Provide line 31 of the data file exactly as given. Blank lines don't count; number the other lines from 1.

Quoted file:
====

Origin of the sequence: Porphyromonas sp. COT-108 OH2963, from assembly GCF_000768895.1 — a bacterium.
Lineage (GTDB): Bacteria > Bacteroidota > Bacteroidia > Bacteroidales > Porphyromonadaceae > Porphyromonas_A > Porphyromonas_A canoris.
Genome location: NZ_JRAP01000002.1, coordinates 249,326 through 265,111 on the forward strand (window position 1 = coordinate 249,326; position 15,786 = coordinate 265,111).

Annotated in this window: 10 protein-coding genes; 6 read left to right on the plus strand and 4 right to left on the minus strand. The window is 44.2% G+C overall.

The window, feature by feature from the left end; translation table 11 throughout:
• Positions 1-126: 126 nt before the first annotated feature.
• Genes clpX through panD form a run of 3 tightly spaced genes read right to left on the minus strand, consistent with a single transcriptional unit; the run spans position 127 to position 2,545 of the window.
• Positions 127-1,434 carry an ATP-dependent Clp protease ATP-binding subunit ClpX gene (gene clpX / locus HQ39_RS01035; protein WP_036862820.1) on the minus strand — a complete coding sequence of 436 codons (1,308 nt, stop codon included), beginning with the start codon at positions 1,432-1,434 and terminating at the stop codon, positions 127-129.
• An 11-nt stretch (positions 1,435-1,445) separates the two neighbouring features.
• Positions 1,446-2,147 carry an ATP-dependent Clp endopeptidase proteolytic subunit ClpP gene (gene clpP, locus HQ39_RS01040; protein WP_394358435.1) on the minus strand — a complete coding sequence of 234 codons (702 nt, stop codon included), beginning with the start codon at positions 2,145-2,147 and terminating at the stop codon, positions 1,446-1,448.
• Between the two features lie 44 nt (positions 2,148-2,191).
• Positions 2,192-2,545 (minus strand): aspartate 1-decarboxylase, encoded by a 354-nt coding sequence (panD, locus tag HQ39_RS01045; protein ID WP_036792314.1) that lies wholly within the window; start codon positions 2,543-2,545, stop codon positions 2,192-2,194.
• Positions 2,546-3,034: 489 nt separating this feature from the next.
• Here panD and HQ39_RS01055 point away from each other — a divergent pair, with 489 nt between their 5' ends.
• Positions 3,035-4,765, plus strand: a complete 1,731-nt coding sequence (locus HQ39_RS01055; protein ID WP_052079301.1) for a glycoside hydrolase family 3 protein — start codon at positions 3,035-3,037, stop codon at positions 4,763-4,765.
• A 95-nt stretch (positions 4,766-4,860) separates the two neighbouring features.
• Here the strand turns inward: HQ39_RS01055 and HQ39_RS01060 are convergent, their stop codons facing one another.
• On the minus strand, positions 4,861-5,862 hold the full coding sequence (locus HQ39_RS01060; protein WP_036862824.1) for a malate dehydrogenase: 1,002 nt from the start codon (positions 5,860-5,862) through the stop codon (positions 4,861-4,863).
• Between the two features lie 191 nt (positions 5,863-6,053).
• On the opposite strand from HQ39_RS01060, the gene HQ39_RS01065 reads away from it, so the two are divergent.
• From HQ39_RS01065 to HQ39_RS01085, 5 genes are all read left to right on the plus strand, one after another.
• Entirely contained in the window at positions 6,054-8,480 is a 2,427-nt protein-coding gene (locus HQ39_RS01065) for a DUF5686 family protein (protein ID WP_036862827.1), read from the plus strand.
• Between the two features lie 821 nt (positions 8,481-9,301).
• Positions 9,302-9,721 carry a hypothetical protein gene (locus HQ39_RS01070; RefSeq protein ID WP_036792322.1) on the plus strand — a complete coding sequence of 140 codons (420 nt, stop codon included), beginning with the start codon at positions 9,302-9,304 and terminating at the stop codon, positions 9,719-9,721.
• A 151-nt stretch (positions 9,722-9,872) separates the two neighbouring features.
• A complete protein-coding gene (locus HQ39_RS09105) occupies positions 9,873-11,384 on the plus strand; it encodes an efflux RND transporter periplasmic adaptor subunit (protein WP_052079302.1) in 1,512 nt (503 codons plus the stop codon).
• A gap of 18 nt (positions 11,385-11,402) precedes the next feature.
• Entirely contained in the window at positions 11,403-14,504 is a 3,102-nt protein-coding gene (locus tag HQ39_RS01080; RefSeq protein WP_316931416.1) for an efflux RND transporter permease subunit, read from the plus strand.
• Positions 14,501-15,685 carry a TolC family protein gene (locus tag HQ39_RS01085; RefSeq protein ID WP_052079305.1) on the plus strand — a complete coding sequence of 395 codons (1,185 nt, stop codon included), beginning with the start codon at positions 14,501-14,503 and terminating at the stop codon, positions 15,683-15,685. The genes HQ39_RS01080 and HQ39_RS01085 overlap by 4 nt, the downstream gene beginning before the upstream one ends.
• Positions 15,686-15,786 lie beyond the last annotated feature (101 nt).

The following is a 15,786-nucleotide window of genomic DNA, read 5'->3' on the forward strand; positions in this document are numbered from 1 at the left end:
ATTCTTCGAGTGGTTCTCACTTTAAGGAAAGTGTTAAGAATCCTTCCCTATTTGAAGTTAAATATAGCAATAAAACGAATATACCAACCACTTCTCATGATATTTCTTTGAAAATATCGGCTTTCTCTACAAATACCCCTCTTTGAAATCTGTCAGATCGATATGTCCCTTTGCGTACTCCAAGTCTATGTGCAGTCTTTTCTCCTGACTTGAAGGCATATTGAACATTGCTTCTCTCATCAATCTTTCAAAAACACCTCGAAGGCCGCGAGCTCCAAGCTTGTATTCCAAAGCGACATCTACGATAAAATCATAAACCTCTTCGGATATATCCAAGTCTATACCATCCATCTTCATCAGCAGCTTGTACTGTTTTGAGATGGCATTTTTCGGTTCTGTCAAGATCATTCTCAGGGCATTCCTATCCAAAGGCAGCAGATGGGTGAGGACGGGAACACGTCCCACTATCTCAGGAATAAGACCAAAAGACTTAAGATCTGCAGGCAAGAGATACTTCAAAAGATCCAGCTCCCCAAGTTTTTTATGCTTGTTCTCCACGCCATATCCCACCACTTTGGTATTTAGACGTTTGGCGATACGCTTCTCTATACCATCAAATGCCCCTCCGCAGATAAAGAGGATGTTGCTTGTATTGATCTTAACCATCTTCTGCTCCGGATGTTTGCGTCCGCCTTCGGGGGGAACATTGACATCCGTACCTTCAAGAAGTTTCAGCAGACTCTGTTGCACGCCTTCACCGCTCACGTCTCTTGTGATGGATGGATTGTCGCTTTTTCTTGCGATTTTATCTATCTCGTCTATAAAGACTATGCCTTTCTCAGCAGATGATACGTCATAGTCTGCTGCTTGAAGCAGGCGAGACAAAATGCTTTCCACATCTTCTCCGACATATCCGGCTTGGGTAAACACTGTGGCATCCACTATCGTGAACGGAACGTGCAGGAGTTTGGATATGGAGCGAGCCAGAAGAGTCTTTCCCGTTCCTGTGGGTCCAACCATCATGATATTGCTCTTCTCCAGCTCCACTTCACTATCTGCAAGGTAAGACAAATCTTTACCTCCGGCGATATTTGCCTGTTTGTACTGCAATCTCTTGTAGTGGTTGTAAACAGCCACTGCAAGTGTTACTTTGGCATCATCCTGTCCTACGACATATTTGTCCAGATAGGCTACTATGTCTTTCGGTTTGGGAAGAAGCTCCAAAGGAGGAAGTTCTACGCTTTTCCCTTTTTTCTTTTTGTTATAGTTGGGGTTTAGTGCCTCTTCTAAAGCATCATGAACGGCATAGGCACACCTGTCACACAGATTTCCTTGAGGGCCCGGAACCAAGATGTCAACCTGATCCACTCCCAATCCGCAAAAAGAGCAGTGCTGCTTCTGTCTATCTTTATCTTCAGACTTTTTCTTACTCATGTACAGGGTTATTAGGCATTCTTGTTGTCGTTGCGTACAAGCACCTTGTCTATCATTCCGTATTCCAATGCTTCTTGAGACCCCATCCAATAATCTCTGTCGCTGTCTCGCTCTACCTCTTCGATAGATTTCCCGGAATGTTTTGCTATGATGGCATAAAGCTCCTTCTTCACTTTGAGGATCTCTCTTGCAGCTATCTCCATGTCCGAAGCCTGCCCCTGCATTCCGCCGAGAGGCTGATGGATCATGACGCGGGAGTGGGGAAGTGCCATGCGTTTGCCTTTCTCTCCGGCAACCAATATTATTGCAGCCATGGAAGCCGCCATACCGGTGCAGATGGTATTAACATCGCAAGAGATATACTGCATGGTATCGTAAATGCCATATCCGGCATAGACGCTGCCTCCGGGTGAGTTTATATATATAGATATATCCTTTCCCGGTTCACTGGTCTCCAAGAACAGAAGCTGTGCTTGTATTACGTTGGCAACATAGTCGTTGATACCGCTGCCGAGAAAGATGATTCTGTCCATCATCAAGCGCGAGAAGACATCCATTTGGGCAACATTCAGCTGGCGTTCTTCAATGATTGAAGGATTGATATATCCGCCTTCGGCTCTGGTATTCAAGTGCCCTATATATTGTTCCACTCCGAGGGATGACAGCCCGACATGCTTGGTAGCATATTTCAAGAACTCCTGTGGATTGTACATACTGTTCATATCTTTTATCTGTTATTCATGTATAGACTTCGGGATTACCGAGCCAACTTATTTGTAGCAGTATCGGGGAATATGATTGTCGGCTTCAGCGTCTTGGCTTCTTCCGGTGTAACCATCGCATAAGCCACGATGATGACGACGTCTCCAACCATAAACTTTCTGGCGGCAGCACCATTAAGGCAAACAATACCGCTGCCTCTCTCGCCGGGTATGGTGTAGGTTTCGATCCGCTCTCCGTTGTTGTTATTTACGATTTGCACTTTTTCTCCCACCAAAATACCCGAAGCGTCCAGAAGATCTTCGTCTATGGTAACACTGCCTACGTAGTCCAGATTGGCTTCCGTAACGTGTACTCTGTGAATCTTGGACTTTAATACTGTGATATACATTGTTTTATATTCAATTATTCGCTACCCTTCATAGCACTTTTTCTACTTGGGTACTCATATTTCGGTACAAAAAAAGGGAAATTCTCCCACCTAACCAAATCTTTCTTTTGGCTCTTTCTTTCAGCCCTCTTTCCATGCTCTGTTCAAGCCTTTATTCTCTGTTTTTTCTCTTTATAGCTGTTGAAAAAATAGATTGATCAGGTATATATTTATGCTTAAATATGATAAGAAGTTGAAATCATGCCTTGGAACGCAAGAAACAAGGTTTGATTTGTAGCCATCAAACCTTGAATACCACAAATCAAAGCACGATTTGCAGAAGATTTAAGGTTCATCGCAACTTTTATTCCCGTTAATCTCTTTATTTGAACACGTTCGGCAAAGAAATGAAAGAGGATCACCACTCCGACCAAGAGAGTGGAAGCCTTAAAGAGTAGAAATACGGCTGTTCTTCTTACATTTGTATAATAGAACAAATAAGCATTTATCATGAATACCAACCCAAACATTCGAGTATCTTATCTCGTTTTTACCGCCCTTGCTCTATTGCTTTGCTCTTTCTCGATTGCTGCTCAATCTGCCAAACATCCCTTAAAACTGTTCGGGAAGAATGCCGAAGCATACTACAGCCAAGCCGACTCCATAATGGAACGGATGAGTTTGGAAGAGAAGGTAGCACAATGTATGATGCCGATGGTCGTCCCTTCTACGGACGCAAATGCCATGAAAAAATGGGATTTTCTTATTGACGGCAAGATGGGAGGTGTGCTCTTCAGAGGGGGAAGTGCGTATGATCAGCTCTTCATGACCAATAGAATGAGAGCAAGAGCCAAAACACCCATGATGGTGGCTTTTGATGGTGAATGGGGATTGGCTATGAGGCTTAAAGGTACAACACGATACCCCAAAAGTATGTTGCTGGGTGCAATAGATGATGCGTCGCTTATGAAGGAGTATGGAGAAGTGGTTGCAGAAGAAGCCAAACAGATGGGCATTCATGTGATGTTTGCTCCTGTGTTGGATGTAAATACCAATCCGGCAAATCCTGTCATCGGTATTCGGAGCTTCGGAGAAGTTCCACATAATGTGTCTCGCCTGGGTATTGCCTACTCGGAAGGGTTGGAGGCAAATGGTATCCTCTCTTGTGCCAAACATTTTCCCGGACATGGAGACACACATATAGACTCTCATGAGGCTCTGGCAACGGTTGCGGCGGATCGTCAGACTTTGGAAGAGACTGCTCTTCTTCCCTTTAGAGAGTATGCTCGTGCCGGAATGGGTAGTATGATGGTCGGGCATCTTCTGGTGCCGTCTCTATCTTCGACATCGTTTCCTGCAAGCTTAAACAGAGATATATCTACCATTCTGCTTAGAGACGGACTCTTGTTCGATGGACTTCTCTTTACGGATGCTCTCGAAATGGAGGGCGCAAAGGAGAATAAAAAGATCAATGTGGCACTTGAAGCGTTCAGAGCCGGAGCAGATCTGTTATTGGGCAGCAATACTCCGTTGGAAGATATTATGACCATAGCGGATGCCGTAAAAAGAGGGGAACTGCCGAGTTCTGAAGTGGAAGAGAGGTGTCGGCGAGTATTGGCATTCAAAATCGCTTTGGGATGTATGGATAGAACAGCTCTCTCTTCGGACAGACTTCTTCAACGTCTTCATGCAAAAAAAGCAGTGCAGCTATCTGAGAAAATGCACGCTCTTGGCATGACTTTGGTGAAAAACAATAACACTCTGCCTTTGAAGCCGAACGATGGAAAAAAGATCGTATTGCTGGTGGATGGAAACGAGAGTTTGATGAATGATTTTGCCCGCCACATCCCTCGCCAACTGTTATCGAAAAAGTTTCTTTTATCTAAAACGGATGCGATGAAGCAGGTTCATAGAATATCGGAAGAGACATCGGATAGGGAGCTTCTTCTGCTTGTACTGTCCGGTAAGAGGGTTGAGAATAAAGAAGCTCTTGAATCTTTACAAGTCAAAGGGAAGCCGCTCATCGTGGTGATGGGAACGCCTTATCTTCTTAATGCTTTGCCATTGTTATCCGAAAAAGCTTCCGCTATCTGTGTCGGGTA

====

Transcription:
The following is a 15,786-nucleotide window of genomic DNA, read 5'->3' on the forward strand; positions in this document are numbered from 1 at the left end: